This shows that CERA stands for the Cambridge Energy Research Associates – an international energy consultancy operating under the parent company IHS (Information Handling Services). CERA specialises in advising governments and private companies on energy markets, geopolitics, industry trends, and strategy.
Exxon has repeatedly been a ‘strategic partner’ of the annual IHS CERAweek event, including in 2014. And last year, Exxon CEO Rex Tillerson gave a keynote address at the conference where he spoke of the environmental benefits of natural gas and the opportunities in the Arctic.
Exxon also helped fund at least one of CERA‘s research projects – a 2006 report entitled Modernizing Oil and Gas Reserves Disclosures. This report was then sent by CERA to Florence Harmon, Acting Secretary Securities and Exchange Commission in Washington D.C. in September 2008.
Council for Multilateral Business Diplomacy
Like CERA, this Geneva-based group also seemed pretty mysterious. At first. It does not have a lobby register entry and much of the content on its original website – as well as the new one the first redirects you to – is password protected. But it seems this group has pretty serious connections with top officials, and it focuses a lot on climate change. It’s also relatively small, with just 22 members in 2016.
The organisation was established in 2007. According to its LinkedIn description, this group “provides a forum for informal dialogue on global policy issues between representatives of multinational enterprises and international organizations… It is designed to bring business together with the many institutions and international organizations based in Europe that directly affect the commercial and regulatory environment for international business.”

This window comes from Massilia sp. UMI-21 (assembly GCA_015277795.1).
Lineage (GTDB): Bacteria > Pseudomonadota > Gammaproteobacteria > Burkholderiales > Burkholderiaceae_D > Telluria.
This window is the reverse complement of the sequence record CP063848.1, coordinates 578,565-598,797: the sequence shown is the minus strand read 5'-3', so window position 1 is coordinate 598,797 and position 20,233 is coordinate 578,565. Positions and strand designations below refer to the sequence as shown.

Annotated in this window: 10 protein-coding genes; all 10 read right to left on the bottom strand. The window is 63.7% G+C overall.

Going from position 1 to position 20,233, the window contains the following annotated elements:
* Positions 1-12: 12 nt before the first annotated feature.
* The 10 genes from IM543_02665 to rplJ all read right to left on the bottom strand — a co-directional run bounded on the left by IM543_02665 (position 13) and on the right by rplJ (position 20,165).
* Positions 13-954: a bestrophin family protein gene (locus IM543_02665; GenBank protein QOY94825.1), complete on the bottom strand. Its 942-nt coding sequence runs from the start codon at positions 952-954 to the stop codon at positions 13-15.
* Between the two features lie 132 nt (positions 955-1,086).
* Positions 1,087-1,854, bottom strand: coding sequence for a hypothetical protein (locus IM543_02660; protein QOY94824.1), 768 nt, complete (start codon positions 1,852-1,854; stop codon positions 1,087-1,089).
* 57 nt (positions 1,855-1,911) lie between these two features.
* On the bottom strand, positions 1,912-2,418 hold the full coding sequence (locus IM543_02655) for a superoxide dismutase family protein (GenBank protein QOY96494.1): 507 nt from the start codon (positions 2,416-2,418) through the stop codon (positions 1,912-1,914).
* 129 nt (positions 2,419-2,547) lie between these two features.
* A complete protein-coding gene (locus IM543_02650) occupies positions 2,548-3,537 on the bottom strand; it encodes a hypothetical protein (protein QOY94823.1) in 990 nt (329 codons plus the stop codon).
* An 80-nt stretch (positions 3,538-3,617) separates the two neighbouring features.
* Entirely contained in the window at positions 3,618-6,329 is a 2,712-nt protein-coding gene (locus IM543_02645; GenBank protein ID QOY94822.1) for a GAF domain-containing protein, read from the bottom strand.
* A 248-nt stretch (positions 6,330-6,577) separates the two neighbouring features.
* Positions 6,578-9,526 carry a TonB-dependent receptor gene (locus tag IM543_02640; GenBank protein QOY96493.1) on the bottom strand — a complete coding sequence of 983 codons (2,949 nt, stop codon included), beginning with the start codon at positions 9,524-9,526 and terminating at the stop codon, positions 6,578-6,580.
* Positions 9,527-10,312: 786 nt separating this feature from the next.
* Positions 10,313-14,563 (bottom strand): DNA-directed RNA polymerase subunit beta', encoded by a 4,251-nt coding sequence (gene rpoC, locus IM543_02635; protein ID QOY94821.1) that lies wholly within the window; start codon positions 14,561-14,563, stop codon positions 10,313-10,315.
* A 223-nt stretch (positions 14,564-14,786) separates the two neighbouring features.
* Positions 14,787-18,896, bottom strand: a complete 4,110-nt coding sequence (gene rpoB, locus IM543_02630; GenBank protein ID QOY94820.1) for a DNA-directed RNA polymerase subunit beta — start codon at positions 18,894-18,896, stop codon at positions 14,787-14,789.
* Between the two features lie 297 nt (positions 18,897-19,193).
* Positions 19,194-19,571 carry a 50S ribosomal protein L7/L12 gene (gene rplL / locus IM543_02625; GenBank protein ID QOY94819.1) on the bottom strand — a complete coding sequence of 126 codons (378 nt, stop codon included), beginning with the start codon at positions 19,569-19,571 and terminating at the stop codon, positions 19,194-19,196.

ExxonMobil has been a member since 2008 according to the Council’s annual reports. That year Council members were able to be briefed by, and discuss climate, energy and environment issues with, senior officials of the World Health Organisation, the UN Intergovernmental Panel on Climate Change, the World Meteorological Organization, and the OECD.
In 2010, the Council hosted a luncheon meeting with Dr Renate Christ, Secretary of the Intergovernmental Panel on Climate Change, following the 2009 Copenhagen climate summit. As its annual report describes: “Dr Christ gave useful insights on the 2009 Copenhagen Summit and the IPCC work plan for its next assessment report and special studies on the carbon cycle, sea level changes, agricultural practices, housing and ethics.”
Part two in our series will explore what happened to Exxon’s EU think tank ties in 2007 after it pledged to stop funding climate denial.
Photo: Adam Maracz via Flickr